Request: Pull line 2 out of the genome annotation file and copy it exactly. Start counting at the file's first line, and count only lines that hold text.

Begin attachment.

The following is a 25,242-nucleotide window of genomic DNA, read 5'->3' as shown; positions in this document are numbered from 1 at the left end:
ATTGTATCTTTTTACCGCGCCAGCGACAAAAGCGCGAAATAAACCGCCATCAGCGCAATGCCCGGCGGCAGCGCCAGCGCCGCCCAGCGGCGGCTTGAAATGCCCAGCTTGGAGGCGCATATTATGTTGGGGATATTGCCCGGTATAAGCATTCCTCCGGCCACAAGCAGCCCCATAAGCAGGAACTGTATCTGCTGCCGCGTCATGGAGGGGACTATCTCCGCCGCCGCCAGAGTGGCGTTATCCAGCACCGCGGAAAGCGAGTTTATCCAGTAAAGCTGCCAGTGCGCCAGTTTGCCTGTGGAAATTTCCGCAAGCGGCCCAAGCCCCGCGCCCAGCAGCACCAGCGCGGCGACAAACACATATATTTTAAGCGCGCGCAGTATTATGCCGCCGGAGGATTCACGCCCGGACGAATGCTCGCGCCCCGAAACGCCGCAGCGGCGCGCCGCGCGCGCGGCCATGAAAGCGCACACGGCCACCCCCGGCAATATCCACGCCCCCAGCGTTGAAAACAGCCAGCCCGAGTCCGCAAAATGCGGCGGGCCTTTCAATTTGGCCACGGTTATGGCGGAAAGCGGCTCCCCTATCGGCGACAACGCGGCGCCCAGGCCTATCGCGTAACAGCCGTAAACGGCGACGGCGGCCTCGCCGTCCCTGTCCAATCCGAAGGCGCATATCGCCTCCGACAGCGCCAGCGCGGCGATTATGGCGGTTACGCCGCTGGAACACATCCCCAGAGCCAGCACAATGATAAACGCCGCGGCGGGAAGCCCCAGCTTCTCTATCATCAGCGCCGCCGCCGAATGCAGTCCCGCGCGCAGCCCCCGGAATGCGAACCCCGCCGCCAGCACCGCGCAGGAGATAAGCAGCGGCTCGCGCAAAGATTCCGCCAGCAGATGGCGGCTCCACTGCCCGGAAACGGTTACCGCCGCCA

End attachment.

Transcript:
ATTGTATCTTTTTACCGCGCCAGCGACAAAAGCGCGAAATAAACCGCCATCAGCGCAATGCCCGGCGGCAGCGCCAGCGCCGCCCAGCGGCGGCTTGAAATGCCCAGCTTGGAGGCGCATATTATGTTGGGGATATTGCCCGGTATAAGCATTCCTCCGGCCACAAGCAGCCCCATAAGCAGGAACTGTATCTGCTGCCGCGTCATGGAGGGGACTATCTCCGCCGCCGCCAGAGTGGCGTTATCCAGCACCGCGGAAAGCGAGTTTATCCAGTAAAGCTGCCAGTGCGCCAGTTTGCCTGTGGAAATTTCCGCAAGCGGCCCAAGCCCCGCGCCCAGCAGCACCAGCGCGGCGACAAACACATATATTTTAAGCGCGCGCAGTATTATGCCGCCGGAGGATTCACGCCCGGACGAATGCTCGCGCCCCGAAACGCCGCAGCGGCGCGCCGCGCGCGCGGCCATGAAAGCGCACACGGCCACCCCCGGCAATATCCACGCCCCCAGCGTTGAAAACAGCCAGCCCGAGTCCGCAAAATGCGGCGGGCCTTTCAATTTGGCCACGGTTATGGCGGAAAGCGGCTCCCCTATCGGCGACAACGCGGCGCCCAGGCCTATCGCGTAACAGCCGTAAACGGCGACGGCGGCCTCGCCGTCCCTGTCCAATCCGAAGGCGCATATCGCCTCCGACAGCGCCAGCGCGGCGATTATGGCGGTTACGCCGCTGGAACACATCCCCAGAGCCAGCACAATGATAAACGCCGCGGCGGGAAGCCCCAGCTTCTCTATCATCAGCGCCGCCGCCGAATGCAGTCCCGCGCGCAGCCCCCGGAATGCGAACCCCGCCGCCAGCACCGCGCAGGAGATAAGCAGCGGCTCGCGCAAAGATTCCGCCAGCAGATGGCGGCTCCACTGCCCGGAAACGGTTACCGCCGCCA